Tony Hsu explores the legacy of his grandfather, iconic Chinese poet Xu Zhimo

Tony Hsu (BSE EE ’68) looks back on how a single moment as a freshman at U-M inspired him to pursue a lifelong quest to understand the life and legacy of his famous grandfather.

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Tony Hsu's grandfather, Xu Zhimo, is considered one of the leaders of modern Chinese poetry. 📷: Tony Hsu.

Tony Hsu was a freshman on campus when a friend and classmate of his handed him a flyer about a guest lecture.

“Hey, Tony, is this guy a relative of yours?” the friend joked, oblivious.

Hsu looked at the flier. The lecture was titled, “Hsu Chih-Mo’s Debt to Thomas Hardy.” Hsu Chih-Mo (now more commonly known as “Xu Zhimo”) was one of the most famous poets in the world, but to Hsu, he was someone else.

“That’s my grandfather,” Hsu said.

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A re-creation of the flyer that sparked Hsu’s lifelong passion to understand his grandfather’s legacy. 📷: Tony Hsu.

Until that day, Hsu had not thought all that much about his grandfather. Zhimo was just a relative Hsu had never met and didn’t know much about, but that flippant joke on that crisp fall day in 1964 inspired Hsu to think that maybe he should know more.

“This one moment at U-M sent me on the odyssey that would bring some of the greatest meaning to my life,” Hsu says.

This one moment at U-M sent me on the odyssey that would bring some of the greatest meaning to my life.

Dr. Tony Hsu (BSE EE '68)

For the past decade, Hsu has been retracing his grandfather’s journey around the world, researching his life and works. Zhimo is a household name in China, and Mingyan Liu, the Peter and Evelyn Fuss Chair of ECE, grew up in Nanjing with a collection of Zhimo’s poems on her family bookshelf.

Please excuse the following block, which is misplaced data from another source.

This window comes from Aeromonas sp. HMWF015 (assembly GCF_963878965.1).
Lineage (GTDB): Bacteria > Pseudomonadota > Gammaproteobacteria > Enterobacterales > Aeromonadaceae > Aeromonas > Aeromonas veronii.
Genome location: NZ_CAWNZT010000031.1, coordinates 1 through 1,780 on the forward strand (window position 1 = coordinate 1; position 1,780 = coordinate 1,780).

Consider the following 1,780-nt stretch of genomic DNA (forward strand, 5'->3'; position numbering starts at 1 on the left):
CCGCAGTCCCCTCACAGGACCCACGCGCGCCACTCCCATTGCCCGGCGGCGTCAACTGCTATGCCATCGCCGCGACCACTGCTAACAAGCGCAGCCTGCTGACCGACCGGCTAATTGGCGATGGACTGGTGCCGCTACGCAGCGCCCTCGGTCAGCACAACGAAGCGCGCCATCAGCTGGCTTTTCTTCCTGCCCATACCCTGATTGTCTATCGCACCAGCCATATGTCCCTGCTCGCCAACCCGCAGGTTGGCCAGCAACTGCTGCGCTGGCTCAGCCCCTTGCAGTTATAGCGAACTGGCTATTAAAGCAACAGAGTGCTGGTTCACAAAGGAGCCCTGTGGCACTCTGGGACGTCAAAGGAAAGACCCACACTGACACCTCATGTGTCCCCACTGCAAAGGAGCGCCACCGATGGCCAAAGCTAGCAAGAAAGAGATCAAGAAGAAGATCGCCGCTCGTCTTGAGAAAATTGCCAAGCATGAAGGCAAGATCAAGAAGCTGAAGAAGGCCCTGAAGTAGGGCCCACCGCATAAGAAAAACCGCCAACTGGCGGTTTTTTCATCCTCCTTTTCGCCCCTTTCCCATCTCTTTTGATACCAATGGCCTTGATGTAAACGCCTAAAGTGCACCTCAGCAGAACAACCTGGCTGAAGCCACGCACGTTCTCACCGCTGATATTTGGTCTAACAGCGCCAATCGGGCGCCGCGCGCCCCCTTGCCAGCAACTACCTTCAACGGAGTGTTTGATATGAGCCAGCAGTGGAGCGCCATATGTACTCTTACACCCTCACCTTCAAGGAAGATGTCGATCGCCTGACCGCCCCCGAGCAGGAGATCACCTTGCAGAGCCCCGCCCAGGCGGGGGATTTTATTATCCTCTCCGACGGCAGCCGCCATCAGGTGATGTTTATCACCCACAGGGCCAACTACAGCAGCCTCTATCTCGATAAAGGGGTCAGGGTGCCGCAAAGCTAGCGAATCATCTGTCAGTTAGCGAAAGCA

“It was my sister’s book and was very popular reading,” she says. “The first and the last stanzas of the ‘Second Farewell to Cambridge’ poem are very famous. Even my parents quote it.”

Liu recited part of this poem – which is regarded as Zhimo’s most famous – at one of the graduation ceremonies this past semester.

“I think it describes the feeling very well when you leave a place that you have very fond memories of,” she says. “I told them that Zhimo’s grandson was one of our alums, so they’re in good company.”

ECE recently caught-up with Tony to learn how his own life, especially his experiences at U-M, helped shaped this intergenerational quest.

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Students relax on the diag in 1967. 📷: Bentley Historical Library.

Hsu was born in Shanghai, and he grew up in Hong Kong. When he was six years old, he and his siblings immigrated to the U.S., rejoining their parents who were attending college here. They lived in Queens, New York, and Hsu attended an advanced technical high school, which paved the way to U-M. He attended U-M from 1964 to 1968, earning a BSE in EE.

“I’m very fond of my experience at Michigan where I appreciated being among so many brilliant engineers,” Hsu says. “I felt comfortable on campus.”

Hsu worked part-time in the Radiation Laboratory under Ralph E. Hiatt and Keeve (Kip) M. Siegel to help pay his way for some of his college expenses. While the work was challenging, Hsu always found time to enjoy Ann Arbor.

“I tended to study hard and play harder,” he says.